5 Simple Ways To Combat That Feeling Of Holiday Loneliness

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The holidays are a tough time for so many people.

While it’s a season of fun and good cheer for most, there are people that truly suffer loneliness, sadness, and loss during the holiday season.

Sometimes that loneliness and sadness stem from the fact that you’re physically apart from the ones you love.

This can leave you feeling isolated — even if you are surrounded by others. Just feeling the separation from those you love can bring on those horrible feelings of loneliness and sadness.

While it sucks, it is totally normal. And, more importantly, it is okay to feel your feelings. They are valid.

BUT, there are a few things that you can do to proactively help ease your feelings of sadness, loneliness, and loss.

5 Simple Steps To Manage Your Holiday Loneliness

1) Do something for others — Volunteering is an easy way to do this. It will keep you busy, and help you feel fulfilled and less isolated.

Some volunteering opportunities might include working at a soup kitchen, ringing the Christmas bell for the Salvation Army, visiting elderly individuals at an assisted living facility, or working in a hospital as a greeter.

You can even do something as simple as visiting a neighbor — maybe take them holiday cookies, or simply stop by for a chat.

2) Start a new hobby — The ideas here are limitless. But, getting your mind focused outwardly on something fun and time consuming will help you feel so much better when it comes to those holiday blues.

You could learn to sew or crochet, create a “dream destination” scrapbook of places you would love to visit, or even get a big book of crossword puzzles to work on.

Gather up all those old kids memories you have around the house, and start a memory book.

You could even paint rocks to hide around town as great pick-me-ups for people who find them.

Find something you like, and set your mind on something other than the loneliness and isolation you are feeling.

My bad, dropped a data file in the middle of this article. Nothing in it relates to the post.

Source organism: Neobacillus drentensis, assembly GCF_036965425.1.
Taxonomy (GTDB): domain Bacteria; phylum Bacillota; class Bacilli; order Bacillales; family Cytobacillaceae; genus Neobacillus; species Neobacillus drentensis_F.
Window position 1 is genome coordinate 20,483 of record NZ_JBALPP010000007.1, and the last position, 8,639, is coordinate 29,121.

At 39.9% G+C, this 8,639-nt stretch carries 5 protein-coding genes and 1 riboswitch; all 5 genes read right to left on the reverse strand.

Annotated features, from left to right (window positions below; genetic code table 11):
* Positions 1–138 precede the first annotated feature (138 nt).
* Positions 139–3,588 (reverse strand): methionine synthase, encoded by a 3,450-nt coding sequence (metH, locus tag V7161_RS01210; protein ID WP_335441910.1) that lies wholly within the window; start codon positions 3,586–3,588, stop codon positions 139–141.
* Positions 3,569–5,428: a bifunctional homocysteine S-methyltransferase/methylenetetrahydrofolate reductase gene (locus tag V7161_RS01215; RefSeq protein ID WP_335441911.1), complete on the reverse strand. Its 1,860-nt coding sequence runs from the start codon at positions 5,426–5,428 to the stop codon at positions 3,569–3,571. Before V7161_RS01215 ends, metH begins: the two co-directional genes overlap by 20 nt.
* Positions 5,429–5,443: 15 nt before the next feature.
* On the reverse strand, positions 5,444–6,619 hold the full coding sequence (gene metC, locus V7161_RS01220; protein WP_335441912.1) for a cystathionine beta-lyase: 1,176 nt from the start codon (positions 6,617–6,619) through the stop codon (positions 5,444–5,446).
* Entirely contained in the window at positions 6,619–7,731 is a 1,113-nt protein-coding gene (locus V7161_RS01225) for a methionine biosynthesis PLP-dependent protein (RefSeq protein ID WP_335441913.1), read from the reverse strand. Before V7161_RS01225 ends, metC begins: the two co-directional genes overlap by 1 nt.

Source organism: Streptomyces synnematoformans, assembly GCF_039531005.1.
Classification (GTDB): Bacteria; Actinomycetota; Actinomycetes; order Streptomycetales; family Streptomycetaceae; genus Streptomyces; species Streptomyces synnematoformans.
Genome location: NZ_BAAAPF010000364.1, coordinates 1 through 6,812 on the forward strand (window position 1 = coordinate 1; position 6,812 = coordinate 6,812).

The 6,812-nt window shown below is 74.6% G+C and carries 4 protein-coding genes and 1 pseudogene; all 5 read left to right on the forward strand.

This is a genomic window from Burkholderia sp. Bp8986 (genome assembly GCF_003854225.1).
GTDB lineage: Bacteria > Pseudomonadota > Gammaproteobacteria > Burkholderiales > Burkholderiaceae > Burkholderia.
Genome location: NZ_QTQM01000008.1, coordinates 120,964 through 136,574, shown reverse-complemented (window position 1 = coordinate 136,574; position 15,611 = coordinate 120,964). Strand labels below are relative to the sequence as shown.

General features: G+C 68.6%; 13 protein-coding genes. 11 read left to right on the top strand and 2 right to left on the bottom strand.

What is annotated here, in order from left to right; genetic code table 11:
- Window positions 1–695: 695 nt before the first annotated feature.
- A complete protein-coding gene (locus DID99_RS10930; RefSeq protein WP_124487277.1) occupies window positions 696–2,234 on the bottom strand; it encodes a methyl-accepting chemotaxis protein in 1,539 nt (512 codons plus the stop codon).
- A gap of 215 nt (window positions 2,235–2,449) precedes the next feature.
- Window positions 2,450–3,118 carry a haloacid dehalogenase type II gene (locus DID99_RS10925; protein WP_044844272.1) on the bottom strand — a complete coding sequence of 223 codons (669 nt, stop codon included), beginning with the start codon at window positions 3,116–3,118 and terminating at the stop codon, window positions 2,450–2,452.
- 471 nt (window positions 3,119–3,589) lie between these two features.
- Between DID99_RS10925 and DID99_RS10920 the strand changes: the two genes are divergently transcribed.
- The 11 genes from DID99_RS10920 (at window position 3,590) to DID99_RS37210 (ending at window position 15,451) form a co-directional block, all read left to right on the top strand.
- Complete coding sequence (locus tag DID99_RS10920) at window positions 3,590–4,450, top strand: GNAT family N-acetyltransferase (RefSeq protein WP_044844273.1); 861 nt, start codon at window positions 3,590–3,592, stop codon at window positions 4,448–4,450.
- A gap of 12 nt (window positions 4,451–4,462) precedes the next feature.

3) Journal your feelings — Sometimes just writing down how you are feeling — good or bad — can be helpful. Get colorful pens or colored pencils, and doodle your feelings.

Some people use their journals as a sort of a prayer journal of sorts.

Some use it as a thankful list — find all the things you have to be thankful for in life — no matter how small.

You can use it to write down the nitty gritty of how you are feeling.

It’s yours, for your eyes only. Write what makes you feel good.

4) Use your downtime to do things you like — Like to read a book? Do it. Want to take a hot bath and soak in the relaxation? Do it. Like to bake? Go for it — and maybe take some to a neighbor. Like to dance? Put on some tunes, and dance like no one is watching.

This time of year can get busy and hectic as all get out. That only feeds into the loneliness and isolated feelings. Doing something fun that you enjoy can really help you shift your mindset.

5) Play games — I’m not talking about video games. Break out those old board games you have around the house.

Invite over your neighbors, friends, people from work, maybe acquaintances from church — whoever you see on the regular — and have a good ol’ night of board games.

The bottom line here is not to sit and dwell on your loneliness and sadness. Focus your mind on other activities, and you will be surprised how quickly your mood perks up.

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